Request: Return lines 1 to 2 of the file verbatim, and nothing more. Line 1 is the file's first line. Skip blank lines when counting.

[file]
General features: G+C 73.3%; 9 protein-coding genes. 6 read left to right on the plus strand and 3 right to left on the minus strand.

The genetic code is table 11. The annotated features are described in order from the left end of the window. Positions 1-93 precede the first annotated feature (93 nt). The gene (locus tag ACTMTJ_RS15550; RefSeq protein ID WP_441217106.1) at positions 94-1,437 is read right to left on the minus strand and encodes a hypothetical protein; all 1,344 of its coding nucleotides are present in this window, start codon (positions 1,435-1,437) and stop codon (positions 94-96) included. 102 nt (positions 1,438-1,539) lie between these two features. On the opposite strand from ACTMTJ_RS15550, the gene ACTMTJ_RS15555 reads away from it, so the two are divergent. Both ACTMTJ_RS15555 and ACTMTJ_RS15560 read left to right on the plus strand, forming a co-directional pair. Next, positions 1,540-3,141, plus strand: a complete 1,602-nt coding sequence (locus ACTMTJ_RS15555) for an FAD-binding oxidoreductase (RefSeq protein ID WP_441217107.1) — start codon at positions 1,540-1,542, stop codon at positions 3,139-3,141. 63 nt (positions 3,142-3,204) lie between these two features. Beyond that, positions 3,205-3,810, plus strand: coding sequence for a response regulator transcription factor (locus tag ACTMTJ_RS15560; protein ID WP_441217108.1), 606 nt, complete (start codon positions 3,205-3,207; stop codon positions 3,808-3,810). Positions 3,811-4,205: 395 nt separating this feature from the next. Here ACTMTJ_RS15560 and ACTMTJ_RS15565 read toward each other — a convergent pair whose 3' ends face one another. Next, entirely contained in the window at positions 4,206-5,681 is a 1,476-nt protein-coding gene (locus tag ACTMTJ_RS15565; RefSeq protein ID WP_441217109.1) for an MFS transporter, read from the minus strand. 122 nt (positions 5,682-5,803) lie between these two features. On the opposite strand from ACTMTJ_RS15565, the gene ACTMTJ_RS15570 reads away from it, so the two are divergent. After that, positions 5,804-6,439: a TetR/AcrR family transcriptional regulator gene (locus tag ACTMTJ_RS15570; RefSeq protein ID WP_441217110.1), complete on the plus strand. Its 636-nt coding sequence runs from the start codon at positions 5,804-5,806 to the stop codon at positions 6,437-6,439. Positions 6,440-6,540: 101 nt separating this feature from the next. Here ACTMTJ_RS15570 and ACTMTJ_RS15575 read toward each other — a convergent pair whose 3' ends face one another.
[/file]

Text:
General features: G+C 73.3%; 9 protein-coding genes. 6 read left to right on the plus strand and 3 right to left on the minus strand.

The genetic code is table 11. The annotated features are described in order from the left end of the window. Positions 1-93 precede the first annotated feature (93 nt). The gene (locus tag ACTMTJ_RS15550; RefSeq protein ID WP_441217106.1) at positions 94-1,437 is read right to left on the minus strand and encodes a hypothetical protein; all 1,344 of its coding nucleotides are present in this window, start codon (positions 1,435-1,437) and stop codon (positions 94-96) included. 102 nt (positions 1,438-1,539) lie between these two features. On the opposite strand from ACTMTJ_RS15550, the gene ACTMTJ_RS15555 reads away from it, so the two are divergent. Both ACTMTJ_RS15555 and ACTMTJ_RS15560 read left to right on the plus strand, forming a co-directional pair. Next, positions 1,540-3,141, plus strand: a complete 1,602-nt coding sequence (locus ACTMTJ_RS15555) for an FAD-binding oxidoreductase (RefSeq protein ID WP_441217107.1) — start codon at positions 1,540-1,542, stop codon at positions 3,139-3,141. 63 nt (positions 3,142-3,204) lie between these two features. Beyond that, positions 3,205-3,810, plus strand: coding sequence for a response regulator transcription factor (locus tag ACTMTJ_RS15560; protein ID WP_441217108.1), 606 nt, complete (start codon positions 3,205-3,207; stop codon positions 3,808-3,810). Positions 3,811-4,205: 395 nt separating this feature from the next. Here ACTMTJ_RS15560 and ACTMTJ_RS15565 read toward each other — a convergent pair whose 3' ends face one another. Next, entirely contained in the window at positions 4,206-5,681 is a 1,476-nt protein-coding gene (locus tag ACTMTJ_RS15565; RefSeq protein ID WP_441217109.1) for an MFS transporter, read from the minus strand. 122 nt (positions 5,682-5,803) lie between these two features. On the opposite strand from ACTMTJ_RS15565, the gene ACTMTJ_RS15570 reads away from it, so the two are divergent. After that, positions 5,804-6,439: a TetR/AcrR family transcriptional regulator gene (locus tag ACTMTJ_RS15570; RefSeq protein ID WP_441217110.1), complete on the plus strand. Its 636-nt coding sequence runs from the start codon at positions 5,804-5,806 to the stop codon at positions 6,437-6,439. Positions 6,440-6,540: 101 nt separating this feature from the next. Here ACTMTJ_RS15570 and ACTMTJ_RS15575 read toward each other — a convergent pair whose 3' ends face one another.